I’ve been listening a lot recently to Glenn Gould’s 1981 version of Bach’s Goldberg Variations. The sleeve notes inform that Gould has recorded this work twice, the first time in 1955. The difference between the recordings is considerable, exemplified externally by the timing: 38m 27s in 1955 to 51m 15s in 1981. Gould said he found much of his early work ‘just too fast’ and he expressed himself at length on what he called ‘the discovery of slowness’. He also referred to rhythmic continuity, not tempo, but one ‘pulse rate’. One constant rhythmic point of reference. His recording having an autumnal repose, some degree of perfection, not purely of technical order, but of a spiritual order.

Glenn Gould

As leaders, or as those that serve leaders to enable increasing effectiveness, it is vital for us to make space to think. To get out of ‘the thick of thin things’. This is not a ‘treat’ or a luxury we should feel guilty about. On the contrary it’s vital to our work and practice. How can we help our colleagues and clients if we merely collude with the frenetic pace they are under? Can we have the courage to make space for ourselves to think? To ‘slow down to speed up’.


A vital change in mindset: made the leap yet?

Photo of flowers after the rain.

Reflecting over this past year, one of the recurring themes I noticed was the importance of working systemically. I’ll use one of this years Reith Lectures to explain what I mean.

The lecture is by Dr Atul Gawande and is called ‘The Century of the System’.

In essence, as a Doctor he was keen to understand why, despite so many advances in medicine, there are still so many errors, mistakes and poor management of health conditions for patents. Paradoxically, he concluded that part of the problem was as a result of medical successes in the 20th Century. For example, with the discovery of penicillin, many lives were saved and many diseases eradicated. All by a simple injection. This great breakthrough also became a problem. It raised expectations that medical breakthrough would follow the same pattern. A magic bullet. A simple injection. For many of the health conditions that plague the globe now this is just not the case. Conditions like Heart Disease, Hypertension, Diabetes and Obesity all require a much more complex treatment with interdependencies across numerous systems. Gawande also highlighted the dependence on the brilliant individual. This dependence on the hero leader has been replicated beyond the world of medicine. The assumption in many complex scenarios is: get the ‘right’ leader and he (invariably he) will fix the problem, or the organisation. In a phrase he said that the twentieth century was the ‘year of the molecule’: breaking things down to their smallest components in order to fix problems and build solutions. Now, in the twenty first century, he argues we are in the ‘year of the system’: no one person can possible have enough knowledge to address the issues. Problems are much more complex and unpredictable. Ambiguity and paradox is endemic. Interdependencies are vast, and not all understood. If we continue to use ‘molecular’ thinking on these issues, we are doomed to failure. We need to think much more systemically.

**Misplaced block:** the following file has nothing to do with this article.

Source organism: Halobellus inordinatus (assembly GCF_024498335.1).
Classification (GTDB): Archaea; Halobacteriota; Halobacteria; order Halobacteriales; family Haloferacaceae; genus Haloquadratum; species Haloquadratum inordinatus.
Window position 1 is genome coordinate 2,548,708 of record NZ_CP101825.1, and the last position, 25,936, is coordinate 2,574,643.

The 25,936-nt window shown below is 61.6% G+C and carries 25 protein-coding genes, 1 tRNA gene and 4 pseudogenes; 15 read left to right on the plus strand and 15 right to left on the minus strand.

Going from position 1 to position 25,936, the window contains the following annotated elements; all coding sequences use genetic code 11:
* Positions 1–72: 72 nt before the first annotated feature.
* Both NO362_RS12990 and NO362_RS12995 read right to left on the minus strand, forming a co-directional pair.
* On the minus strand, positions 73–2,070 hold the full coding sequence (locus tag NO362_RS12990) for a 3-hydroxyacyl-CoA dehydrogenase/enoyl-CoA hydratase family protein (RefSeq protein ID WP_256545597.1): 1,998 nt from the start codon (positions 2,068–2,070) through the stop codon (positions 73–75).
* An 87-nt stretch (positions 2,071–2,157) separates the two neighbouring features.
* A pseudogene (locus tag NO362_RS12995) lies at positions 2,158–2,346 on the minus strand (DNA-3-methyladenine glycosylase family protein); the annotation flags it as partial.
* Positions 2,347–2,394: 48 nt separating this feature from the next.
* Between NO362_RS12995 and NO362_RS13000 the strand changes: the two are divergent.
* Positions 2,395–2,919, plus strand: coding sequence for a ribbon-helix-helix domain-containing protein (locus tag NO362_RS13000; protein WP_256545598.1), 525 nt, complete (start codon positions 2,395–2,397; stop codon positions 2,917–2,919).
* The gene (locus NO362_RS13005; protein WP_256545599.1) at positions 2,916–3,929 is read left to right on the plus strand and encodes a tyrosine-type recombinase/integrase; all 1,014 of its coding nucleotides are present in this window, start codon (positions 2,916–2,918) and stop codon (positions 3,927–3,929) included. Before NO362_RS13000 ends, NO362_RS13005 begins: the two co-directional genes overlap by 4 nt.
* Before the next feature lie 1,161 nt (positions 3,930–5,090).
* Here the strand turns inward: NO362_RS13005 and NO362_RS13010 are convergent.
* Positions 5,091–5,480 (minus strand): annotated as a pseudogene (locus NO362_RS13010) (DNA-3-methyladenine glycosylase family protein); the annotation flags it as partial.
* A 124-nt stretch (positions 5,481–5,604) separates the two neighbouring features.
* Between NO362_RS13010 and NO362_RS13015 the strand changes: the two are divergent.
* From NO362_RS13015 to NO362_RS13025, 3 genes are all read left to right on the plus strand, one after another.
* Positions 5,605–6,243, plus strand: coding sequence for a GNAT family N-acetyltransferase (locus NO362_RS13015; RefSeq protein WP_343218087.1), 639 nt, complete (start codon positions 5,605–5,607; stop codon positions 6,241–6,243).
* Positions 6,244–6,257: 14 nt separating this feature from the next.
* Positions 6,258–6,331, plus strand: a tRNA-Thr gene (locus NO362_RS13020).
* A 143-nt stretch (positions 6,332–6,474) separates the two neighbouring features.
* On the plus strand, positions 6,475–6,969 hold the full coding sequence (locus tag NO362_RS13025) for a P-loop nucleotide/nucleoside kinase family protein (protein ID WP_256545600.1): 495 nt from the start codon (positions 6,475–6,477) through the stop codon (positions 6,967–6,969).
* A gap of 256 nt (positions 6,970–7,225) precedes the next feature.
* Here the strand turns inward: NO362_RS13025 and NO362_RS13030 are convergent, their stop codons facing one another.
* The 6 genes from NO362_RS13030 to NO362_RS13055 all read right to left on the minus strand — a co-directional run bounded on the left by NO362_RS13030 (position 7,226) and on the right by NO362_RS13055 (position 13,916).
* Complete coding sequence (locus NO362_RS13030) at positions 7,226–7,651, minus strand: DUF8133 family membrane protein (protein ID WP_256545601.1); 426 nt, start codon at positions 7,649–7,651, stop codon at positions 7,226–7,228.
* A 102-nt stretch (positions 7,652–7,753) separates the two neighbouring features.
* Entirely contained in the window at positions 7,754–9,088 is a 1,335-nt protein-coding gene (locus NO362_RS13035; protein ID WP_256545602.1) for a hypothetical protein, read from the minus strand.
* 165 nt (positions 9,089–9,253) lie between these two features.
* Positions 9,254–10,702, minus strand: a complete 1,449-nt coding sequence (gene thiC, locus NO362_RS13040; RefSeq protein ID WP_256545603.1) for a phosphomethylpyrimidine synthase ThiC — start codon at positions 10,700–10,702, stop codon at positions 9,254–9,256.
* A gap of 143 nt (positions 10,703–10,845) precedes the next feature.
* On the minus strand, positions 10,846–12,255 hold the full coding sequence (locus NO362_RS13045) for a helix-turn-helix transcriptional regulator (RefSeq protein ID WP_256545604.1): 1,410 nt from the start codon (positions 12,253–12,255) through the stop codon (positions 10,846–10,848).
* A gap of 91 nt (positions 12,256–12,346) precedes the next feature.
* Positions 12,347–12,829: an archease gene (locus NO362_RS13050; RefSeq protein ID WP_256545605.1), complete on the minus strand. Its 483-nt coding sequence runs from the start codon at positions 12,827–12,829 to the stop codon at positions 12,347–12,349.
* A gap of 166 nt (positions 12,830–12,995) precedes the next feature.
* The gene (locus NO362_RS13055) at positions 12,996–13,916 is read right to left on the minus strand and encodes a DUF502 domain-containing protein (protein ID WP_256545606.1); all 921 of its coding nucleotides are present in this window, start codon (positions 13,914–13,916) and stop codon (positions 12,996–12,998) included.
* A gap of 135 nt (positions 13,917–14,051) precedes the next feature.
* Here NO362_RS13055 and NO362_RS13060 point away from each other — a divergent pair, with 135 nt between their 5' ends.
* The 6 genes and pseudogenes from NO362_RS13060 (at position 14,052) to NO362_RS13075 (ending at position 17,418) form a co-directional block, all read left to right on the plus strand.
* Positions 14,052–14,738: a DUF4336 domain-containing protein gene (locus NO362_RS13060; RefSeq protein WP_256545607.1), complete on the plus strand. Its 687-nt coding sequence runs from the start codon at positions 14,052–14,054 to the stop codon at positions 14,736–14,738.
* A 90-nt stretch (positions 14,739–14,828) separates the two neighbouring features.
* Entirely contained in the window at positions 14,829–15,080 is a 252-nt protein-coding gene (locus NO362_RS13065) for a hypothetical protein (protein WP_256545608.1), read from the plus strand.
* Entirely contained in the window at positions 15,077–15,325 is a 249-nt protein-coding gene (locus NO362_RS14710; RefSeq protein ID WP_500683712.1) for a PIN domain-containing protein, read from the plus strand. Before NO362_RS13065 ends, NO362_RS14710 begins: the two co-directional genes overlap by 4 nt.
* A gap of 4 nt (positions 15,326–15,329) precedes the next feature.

Dr Atul Gawande

Working with individual executive leaders and with leadership teams at director and/or senior levels in organisations I noticed a similar issue. For individual leaders this results in a strange mix of outcomes. For some they feel like they are facing impossible problems. Wondering if what they are trying to do is even possible. Behind the closed door, they admit to feeling inadequate. Worrying about failing, for some in the first time in their career.